Donaldson may not be up to the kind of reviews he received at the time (though the "comparable to Tolkien at his best" tag reprinted on the cover is really pretty meaningless - I would agree that the Covenant series is as good, but I don't have that high an opinion of The Lord of the Rings as literature). However, he did introduce the idea that the fantasy genre could be used to explore issues as well as to entertain, and he did this in such a way as to retain the mass market. (The more literary fantasy stories, such as those of E.R. Eddison, had previously generally ended up as niche, cult objects.) The Thomas Covenant series remains readable, if in smallish doses, and those fans of the fantasy genre of my age who bought copies twenty years ago would be pleasantly surprised on opening them again.

Saturday, 1 May 2004

Joseph Heller: God Knows (1984)

Edition: Black Swan, 1985
Review number: 1235

Even for the most dedicated Heller fan, and the impact of Catch 22 created vast numbers of them, his second and third novels are frequently heavy going. But then eventually (over twenty years into his career, for he was never a particularly prolific novelist) came God Knows - immediately accessible, hilariously funny and wickedly subversive.

The idea behind God Knows is simple. David, King of Israel, author of the psalms, recounts his life while on his deathbed, in the voice of a twentieth century American Jewish patriarch. To work, this has to be done extremely well, as is it no easy thing to write a narration that convincingly comes across as being from the mind of a man recognised as one of the greatest poets in history.

Apart from the difficulty in matching up to his literary merit, David is an excellent choice for this type of novel. He has quite a lot of space devoted to him in the Bible, which records many fascinating events in his life but which also leaves room for Heller to expand on the characterisation of him and those around him (Heller's portrayal of Solomon is particularly amusing). The picture painted of him is neither black nor white in 2 Samuel in particular is neither black nor white morally, making him a more interesting subject for a novel than (say) the prophet Daniel. And there is his importance as an influence on history and an icon for Jewish culture - it is no accident that the star of David was made the symbol of the Zionist movement and now appears on the flag of the state of Israel. (As he asks out at one point, "Does Moses have a star?".)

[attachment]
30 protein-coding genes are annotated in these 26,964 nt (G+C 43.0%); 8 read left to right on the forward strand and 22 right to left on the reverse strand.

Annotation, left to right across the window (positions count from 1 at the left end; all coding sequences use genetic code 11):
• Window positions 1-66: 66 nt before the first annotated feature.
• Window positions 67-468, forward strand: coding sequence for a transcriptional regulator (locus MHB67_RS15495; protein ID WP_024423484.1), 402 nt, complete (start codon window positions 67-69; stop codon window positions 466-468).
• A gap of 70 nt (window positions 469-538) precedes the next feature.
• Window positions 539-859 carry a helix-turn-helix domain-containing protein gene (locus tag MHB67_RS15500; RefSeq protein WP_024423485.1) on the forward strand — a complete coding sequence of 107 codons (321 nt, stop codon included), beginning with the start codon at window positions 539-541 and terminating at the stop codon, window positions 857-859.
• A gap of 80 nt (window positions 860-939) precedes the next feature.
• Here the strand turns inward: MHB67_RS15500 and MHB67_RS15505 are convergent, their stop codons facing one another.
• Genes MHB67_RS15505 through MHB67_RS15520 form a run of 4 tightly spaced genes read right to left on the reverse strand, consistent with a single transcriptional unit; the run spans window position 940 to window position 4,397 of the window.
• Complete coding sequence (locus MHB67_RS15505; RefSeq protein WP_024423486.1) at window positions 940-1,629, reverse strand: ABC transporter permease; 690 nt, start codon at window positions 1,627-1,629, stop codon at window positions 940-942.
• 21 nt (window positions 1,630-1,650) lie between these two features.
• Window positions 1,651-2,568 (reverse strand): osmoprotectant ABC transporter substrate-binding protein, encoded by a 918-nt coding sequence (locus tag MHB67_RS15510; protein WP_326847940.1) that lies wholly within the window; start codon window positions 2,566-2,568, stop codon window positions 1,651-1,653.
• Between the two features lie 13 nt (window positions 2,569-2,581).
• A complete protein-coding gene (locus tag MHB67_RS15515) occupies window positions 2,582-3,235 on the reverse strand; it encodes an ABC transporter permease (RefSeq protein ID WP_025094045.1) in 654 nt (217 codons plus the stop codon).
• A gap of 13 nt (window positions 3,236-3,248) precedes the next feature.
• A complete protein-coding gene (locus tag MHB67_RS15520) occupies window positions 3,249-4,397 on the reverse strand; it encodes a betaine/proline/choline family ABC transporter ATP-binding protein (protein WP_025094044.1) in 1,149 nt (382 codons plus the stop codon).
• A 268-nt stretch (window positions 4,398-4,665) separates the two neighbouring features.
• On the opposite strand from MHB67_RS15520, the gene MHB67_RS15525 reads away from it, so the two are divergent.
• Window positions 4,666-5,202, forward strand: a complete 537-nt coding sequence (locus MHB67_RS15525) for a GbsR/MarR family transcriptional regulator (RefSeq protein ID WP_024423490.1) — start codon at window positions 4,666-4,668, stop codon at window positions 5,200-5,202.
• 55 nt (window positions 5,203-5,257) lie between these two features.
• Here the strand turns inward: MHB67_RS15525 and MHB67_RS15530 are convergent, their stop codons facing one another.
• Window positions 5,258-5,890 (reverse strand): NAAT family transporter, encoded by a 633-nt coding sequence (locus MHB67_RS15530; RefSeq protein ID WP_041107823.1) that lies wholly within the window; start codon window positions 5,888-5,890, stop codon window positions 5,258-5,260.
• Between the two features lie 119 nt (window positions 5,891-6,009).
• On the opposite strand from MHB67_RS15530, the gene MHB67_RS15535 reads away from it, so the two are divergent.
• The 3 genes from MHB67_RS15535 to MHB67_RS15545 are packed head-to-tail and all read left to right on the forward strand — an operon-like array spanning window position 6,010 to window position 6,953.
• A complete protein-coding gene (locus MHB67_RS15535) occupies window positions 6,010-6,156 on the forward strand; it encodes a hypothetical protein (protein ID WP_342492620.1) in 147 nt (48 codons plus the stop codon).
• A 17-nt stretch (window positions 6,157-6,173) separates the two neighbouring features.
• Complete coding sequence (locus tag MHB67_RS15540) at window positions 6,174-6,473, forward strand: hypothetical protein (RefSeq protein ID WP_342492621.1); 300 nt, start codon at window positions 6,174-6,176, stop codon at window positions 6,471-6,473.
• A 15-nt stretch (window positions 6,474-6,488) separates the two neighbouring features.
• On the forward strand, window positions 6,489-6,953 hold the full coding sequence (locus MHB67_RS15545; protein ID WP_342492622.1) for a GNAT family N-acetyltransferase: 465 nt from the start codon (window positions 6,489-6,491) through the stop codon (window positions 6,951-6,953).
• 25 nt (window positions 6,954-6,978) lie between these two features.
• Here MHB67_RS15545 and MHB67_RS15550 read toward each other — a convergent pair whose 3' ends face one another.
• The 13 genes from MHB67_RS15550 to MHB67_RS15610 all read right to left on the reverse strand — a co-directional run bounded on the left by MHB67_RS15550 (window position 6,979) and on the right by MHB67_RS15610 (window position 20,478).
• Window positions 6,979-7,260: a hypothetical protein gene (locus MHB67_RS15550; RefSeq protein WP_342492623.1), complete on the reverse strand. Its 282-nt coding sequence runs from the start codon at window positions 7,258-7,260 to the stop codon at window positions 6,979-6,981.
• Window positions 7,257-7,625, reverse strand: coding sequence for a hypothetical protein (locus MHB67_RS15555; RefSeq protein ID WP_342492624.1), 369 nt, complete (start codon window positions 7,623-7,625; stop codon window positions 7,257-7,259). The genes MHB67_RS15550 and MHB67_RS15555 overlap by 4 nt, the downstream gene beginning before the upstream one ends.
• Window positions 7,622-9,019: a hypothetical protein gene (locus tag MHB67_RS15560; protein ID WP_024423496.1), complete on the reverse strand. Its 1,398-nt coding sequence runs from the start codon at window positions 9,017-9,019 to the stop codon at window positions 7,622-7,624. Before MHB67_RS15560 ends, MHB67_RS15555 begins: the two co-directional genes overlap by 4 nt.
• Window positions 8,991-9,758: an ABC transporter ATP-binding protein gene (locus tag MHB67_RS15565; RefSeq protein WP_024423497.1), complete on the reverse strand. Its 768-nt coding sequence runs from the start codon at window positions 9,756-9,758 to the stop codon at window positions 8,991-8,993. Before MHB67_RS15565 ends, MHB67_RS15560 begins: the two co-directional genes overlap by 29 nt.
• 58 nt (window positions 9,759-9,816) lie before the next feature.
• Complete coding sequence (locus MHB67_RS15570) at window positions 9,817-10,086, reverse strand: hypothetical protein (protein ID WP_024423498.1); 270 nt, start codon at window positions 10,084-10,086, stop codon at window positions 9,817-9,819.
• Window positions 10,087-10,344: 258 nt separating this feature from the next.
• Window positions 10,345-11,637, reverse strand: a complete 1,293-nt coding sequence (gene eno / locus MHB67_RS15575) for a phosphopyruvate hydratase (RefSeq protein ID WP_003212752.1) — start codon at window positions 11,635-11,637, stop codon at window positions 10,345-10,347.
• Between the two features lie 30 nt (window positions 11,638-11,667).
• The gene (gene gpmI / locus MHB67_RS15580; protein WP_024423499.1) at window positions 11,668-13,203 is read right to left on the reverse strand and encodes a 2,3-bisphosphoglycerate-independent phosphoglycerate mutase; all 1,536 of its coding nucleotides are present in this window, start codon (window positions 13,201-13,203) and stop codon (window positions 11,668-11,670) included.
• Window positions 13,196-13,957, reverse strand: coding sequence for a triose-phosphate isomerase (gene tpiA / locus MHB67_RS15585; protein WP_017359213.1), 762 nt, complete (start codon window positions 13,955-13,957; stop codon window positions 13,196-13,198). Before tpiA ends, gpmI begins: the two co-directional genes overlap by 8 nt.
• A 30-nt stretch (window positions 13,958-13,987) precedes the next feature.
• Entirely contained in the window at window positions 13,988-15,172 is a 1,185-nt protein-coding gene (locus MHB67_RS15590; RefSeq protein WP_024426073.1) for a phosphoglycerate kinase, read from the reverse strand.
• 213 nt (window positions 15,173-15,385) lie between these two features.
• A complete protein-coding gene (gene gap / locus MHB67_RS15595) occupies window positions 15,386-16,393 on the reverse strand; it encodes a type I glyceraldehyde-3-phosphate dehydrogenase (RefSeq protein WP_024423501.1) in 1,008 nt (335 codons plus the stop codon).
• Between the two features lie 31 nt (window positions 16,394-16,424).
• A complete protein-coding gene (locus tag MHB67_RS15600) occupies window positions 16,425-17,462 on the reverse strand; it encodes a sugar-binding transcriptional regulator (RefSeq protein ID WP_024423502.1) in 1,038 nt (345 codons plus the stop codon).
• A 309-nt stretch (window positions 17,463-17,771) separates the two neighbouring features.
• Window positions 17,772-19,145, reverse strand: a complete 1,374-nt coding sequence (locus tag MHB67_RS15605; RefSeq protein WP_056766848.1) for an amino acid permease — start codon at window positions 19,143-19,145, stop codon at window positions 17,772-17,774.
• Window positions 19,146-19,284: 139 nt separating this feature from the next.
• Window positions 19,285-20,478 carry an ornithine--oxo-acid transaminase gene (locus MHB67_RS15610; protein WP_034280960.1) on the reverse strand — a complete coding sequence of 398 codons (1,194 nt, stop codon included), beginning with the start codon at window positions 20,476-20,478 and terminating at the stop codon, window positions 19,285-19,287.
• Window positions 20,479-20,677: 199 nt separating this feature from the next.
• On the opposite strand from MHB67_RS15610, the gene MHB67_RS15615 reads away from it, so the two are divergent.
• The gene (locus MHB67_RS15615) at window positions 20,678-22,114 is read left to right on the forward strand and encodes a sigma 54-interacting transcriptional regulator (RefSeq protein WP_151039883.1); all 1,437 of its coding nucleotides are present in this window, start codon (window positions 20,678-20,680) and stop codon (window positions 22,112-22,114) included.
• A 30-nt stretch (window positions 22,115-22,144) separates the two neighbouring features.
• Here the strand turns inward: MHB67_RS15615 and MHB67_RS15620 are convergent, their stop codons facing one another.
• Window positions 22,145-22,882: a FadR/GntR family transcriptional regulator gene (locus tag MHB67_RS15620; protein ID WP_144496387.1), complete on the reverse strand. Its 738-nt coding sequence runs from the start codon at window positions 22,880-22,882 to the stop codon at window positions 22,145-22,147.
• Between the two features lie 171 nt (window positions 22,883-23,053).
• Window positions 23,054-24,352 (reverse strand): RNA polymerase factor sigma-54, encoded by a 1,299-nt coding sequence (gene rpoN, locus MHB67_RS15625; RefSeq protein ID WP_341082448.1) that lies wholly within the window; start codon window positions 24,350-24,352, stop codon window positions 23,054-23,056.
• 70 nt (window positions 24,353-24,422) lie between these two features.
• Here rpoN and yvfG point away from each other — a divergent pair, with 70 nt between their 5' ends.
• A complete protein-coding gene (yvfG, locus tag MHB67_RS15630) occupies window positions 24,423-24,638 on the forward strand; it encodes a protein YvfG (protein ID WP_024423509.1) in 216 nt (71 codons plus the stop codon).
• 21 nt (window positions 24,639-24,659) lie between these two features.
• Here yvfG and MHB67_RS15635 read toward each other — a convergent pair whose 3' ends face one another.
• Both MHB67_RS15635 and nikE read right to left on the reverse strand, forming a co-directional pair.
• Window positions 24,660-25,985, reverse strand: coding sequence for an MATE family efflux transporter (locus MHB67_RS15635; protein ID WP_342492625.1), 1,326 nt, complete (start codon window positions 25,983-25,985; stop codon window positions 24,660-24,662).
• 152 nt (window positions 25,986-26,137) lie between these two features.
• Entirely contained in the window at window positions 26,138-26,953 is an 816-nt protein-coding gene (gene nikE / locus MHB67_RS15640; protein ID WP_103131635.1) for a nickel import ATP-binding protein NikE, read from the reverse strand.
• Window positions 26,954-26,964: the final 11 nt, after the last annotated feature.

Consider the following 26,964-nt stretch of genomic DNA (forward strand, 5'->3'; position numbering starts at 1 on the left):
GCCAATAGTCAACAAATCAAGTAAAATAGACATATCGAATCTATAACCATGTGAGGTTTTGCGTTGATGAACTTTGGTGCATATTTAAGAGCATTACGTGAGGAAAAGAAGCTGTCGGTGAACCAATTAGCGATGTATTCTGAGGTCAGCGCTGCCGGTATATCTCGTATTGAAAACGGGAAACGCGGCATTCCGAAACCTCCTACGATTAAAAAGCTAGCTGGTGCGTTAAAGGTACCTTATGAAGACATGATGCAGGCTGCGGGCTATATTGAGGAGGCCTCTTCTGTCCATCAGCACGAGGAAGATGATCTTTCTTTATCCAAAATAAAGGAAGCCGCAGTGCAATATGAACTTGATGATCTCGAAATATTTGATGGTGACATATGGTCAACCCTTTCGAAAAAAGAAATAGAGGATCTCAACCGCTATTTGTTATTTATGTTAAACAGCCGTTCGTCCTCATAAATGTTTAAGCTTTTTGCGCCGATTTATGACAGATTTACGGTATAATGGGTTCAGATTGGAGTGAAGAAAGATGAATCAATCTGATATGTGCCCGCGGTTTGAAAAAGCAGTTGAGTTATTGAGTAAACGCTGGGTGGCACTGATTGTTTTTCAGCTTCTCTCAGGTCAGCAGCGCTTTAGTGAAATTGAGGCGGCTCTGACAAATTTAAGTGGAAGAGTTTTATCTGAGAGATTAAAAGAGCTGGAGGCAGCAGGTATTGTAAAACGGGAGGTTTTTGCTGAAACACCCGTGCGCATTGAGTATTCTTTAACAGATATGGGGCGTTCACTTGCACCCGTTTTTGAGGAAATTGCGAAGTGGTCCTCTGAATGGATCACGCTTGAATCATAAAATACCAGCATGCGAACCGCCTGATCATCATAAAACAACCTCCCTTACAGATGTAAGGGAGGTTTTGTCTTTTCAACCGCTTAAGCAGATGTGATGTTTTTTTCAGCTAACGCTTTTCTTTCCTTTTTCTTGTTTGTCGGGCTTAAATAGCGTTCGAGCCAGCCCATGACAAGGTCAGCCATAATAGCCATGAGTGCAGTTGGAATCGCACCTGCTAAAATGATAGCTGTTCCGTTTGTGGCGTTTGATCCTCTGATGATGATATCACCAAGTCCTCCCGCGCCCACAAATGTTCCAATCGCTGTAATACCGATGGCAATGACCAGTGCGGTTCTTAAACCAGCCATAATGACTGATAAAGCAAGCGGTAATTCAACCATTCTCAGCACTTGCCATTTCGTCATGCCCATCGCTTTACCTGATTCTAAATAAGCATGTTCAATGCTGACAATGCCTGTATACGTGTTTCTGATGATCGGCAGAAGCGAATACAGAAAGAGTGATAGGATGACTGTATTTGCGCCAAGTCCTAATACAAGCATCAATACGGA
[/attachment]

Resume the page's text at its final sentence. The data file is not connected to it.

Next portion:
A lot of the humour in God Knows stems from the use of anachronism in a way that reminds me of Caryl Brahms and S.J. Simon. An example of the type of joke used is when David tells his generals to "send a wire", only to be reminded that telegrams haven't been invented yet (the joke being not only that they don't exist, but also that every one knows what they are). This kind of humour is one which quickly becomes wearing, so it's good that Heller doesn't use it to excess; it would have been easy to put jokes along these lines into every paragraph, and that would have killed the novel stone dead. He also makes most of its uses more subtle than the example I've given. Much more pervasive is the use of anachronism in a more indirect form, as Heller gives characters stereotypical Jewish roles from twentieth century America; this also introduces an element of satire.

David's life inclded a fair amount of personal unhappiness, so God Knows is not a sunny novel, even if the humour in it is not as bleak as that in Heller's earlier novels. It is part of the Jewish father stereotype to complain about his children, but David really had a lot of grief from his - the death of Bathsheba's first child, slain by God as punishment for David's sin in sleeping with another man's wife and sending her husband to his death; the rape of his daughter Tamar by his son Amnon; the rebellion of his son Absalom. (And Heller adds the stupidity and humourlessness of his son Solomon - "Schlomo, that schmuck".) However, to Heller, David's relationship with God was the most significant in his life, and though he makes David make light of it, it is clear that the character regrets the withdrawal of God's voice of guidance more than anything else (this was another consequence of his adultery with Bathsheba).

From a literary point of view, God Knows is one of the least significant of Heller's novels. On the other hand, it is among his most accessible and enjoyable - and it will make you laugh out loud.